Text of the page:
Before we move onto the meat of the article, I’ve got a lot to go over when it comes to PC ports that were announced since my last article on the subject. The only downside is that, so far, technically, only one entry on my existing lists have come to fruition since then. Fortunately, it’s a pretty major one. But I’m getting ahead of myself: let’s tackle these reveals in order. First off, literally days after this year’s April Fools article, Nippon Ichi Software America confirmed my greatest fears: they decided to skip ahead and port Disgaea 5 Complete to PC. Originally, the game was supposed to launch in May, but there were problems (as expected), pushing the release back to a “Summer 2018” window that looks increasingly less and less likely as we’re well into the season with absolutely no updates since the original delay. A week later, Sega dropped a bombshell: the first two Shenmue games were getting a high-definition re-release on Xbox One, PS4 and (you guessed it) PC. It’s due out at the end of the month and while our version has Denuvo, I’m beginning to wonder if a shoddy kill-switch is the price we have to pay to get certain companies’ support. Hopefully, Sega (and others) will consider removing Denuvo after a set period of time – we saw it happen with Marvel vs. Capcom Infinite – but right now, it’s unclear. In May, Arc System Works announced that the original Guilty Gear – my personal favorite of the series – was getting a full re-release on the Nintendo Switch, PS4 and, again, PC. We haven’t really heard any other details since the original announcement, but hopefully we’ll be hearing more information soon. Then, at the end of May, NIS America made another big announcement at Momocon: killer7 is getting a re-release and, as of right now, it’s strictly a PC exclusive. Around that time, XSEED also announced that they were bringing Touhou: Scarlet Curiosity back to PC in English, exclusively on Steam. Not necessarily a PC port, but it is good to see an official English release on its original platform.

Then, there was E3. Devolver Digital was probably going to be my favorite conference of the entire bunch regardless of what they announced. But they brought out the big guns. After a not-so-subtle teaser, they announced an HD re-release of From Software’s cult classic Metal Wolf Chaos on Xbox One, PlayStation 4 and PC. This alone would’ve been a major coup, but the best was yet to come. The PC Gaming Show is generally considered a joke among people who pay attention to the various E3 conferences, but this year, there was one name involved that caught my attention: Sega. They debuted a trailer, titled “Best of Japan on PC”, showcasing some of their more recent titles, the previously-announced Shining Resonance Refrain and Shenmue I & II and three new titles: Valkyria Chronicles 4, Yakuza 0 and Yakuza Kiwami all had PC ports announced. The word “gigaton” doesn’t describe the magnitude of this announcement: I was literally screaming my head off when it was announced. Yakuza 0 released today and Kiwami is due out in the near future, but Sega has implied that this is only the beginning. Perhaps the resolve of the final hold-out, Atlus, is slowly reaching their limit.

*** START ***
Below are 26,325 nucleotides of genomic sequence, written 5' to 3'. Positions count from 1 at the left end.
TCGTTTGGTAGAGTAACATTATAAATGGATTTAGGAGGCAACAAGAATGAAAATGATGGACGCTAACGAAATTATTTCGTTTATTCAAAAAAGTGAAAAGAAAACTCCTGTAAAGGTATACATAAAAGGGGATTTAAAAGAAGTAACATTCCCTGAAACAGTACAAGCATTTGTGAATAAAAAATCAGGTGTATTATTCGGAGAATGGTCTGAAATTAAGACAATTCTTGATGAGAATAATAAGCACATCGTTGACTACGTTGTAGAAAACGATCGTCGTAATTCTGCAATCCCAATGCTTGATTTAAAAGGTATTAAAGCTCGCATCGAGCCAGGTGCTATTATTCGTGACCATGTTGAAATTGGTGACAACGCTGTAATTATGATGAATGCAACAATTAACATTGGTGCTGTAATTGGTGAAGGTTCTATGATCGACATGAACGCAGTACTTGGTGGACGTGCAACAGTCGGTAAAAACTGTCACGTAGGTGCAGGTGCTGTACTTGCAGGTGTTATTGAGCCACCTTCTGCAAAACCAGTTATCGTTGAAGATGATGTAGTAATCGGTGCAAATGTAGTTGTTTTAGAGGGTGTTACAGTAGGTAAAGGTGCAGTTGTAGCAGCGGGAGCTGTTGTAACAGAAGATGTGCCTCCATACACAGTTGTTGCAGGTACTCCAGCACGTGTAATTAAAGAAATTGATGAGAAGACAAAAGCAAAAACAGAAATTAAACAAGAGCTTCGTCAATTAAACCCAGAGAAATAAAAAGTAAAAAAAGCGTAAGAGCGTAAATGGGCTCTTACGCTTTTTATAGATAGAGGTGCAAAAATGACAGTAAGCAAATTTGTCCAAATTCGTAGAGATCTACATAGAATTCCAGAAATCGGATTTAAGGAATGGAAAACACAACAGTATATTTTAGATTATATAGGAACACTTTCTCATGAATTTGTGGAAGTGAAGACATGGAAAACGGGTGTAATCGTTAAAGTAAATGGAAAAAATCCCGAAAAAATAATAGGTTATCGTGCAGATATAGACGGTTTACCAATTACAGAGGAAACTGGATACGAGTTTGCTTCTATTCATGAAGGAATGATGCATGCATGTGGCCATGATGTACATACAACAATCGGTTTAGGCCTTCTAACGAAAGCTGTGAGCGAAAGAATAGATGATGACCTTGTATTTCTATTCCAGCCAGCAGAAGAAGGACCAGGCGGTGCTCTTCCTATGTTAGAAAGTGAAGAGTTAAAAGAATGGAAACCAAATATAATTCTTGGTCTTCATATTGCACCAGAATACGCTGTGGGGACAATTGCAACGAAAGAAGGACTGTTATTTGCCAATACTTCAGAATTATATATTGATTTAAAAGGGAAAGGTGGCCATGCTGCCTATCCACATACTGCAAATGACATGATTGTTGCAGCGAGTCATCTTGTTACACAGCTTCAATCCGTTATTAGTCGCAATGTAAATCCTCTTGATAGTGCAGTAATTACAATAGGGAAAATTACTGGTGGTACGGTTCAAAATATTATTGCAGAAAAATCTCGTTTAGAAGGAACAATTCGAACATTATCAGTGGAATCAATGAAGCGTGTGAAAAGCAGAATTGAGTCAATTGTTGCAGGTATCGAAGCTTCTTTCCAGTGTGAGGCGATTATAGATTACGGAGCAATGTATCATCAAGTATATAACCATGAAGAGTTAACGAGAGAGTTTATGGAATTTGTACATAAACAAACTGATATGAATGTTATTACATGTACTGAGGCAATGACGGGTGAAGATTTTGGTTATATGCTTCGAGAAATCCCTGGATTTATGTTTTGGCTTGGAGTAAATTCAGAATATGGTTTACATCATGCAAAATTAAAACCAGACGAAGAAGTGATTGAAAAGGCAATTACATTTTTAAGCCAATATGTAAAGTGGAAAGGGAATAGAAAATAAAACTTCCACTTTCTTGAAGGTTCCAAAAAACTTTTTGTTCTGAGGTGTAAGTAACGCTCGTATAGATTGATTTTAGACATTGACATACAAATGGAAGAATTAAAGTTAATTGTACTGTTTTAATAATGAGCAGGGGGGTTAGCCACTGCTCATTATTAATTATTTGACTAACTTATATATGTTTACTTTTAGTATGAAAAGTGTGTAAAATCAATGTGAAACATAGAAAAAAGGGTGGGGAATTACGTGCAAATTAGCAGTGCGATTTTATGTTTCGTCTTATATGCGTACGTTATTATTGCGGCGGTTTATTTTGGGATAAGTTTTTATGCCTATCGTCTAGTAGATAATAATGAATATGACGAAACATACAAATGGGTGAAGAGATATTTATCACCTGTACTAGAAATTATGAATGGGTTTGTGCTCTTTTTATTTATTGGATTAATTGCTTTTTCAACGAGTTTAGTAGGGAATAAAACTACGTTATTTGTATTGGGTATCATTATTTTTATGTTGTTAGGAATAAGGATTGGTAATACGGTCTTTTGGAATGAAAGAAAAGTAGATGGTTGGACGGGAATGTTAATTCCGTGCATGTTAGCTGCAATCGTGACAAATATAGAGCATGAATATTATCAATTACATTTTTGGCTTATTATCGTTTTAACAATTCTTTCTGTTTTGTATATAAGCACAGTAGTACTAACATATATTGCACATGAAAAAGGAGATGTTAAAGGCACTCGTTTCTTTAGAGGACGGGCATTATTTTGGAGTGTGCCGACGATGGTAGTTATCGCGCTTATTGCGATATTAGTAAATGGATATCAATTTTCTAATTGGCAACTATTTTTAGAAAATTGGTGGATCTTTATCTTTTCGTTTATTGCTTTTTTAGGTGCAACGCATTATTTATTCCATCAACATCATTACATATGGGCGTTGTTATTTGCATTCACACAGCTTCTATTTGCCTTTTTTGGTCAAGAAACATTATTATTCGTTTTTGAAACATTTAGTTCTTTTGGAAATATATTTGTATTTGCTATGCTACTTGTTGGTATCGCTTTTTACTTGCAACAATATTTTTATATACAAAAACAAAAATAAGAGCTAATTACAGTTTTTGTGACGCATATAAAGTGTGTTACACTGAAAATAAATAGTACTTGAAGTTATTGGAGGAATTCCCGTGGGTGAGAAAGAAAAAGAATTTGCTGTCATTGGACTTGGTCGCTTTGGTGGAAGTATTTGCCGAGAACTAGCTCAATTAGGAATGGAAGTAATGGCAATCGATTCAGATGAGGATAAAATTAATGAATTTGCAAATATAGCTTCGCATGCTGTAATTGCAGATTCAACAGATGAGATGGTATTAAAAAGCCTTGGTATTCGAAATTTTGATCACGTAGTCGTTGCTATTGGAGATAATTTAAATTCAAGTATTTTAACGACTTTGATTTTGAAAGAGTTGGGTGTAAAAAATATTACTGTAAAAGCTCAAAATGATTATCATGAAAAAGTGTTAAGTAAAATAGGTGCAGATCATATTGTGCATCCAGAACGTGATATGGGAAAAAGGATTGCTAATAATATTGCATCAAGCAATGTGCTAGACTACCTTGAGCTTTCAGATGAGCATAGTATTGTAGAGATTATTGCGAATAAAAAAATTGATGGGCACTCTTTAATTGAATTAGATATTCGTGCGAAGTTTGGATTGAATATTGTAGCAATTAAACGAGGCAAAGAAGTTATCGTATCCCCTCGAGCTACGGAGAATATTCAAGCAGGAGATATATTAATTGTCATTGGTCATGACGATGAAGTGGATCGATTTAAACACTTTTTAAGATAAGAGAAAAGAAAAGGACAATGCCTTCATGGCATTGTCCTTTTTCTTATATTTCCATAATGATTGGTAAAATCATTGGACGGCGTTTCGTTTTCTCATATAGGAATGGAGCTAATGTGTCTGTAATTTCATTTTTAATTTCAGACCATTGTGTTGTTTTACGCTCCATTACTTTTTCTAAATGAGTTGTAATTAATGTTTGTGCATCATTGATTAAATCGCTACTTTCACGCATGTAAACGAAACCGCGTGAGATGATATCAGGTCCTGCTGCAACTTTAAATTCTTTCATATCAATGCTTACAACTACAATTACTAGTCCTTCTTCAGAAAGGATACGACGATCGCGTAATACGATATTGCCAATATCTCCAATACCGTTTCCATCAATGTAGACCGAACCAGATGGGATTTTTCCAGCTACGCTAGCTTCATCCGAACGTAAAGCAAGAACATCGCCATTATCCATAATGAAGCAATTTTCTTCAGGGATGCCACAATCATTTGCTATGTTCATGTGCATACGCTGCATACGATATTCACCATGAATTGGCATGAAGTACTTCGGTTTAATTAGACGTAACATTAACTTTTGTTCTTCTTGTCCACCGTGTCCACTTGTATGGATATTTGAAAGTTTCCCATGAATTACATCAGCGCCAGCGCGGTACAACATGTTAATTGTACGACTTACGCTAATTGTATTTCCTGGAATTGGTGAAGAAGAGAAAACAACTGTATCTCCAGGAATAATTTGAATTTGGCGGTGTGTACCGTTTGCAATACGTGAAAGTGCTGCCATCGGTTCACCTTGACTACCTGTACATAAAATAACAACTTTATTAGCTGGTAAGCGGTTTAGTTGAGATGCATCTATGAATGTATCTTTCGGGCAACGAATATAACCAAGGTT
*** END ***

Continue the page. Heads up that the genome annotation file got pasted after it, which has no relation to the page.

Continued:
After that, things quieted down again, until just recently. Arc System Works announced that UNDER NIGHT IN-BIRTH Exe:Late[st] – the most up-to-date version of French Bread’s new fighter – would be coming to Steam later this month. The previous release was one of the games on an earlier wishlist, but it’s nice to see an even-newer version come out. Steven Universe: Save the Light also had a port announced for this month just before the end of the month. Frankly, I’m just bringing that up because I thought it was weird that it didn’t come to PC in the first place. Aside from that, Fighting EX Layer had two of its DLC characters announced, which makes me wonder if the game sold well enough for ARIKA to consider making good on their PC version promise. There was also a weird piece of news someone dug up in a special E3 magazine that implies that not only is Abstraction Games the group handling the Switch version of SNK Heroines: Tag Team Frenzy, but there may also be a PC version in development. Nothing’s been said on the matter ever since.

As per usual, the same rules apply to this article as the previous one. To make things more reasonable, I’ve increased my usual “one series per company per list” rule to two. All of the games below are existing PC ports, so there’s no need to separate games by platform and as with the previous list, I’ll be doing a supplementary write-up on just how likely I think it is that GOG could get their hands on these games. I had my doubts the first time around but considering that the entire Jazz Jackrabbit series managed to make it on GOG, I’m feeling a little luckier than I did last year.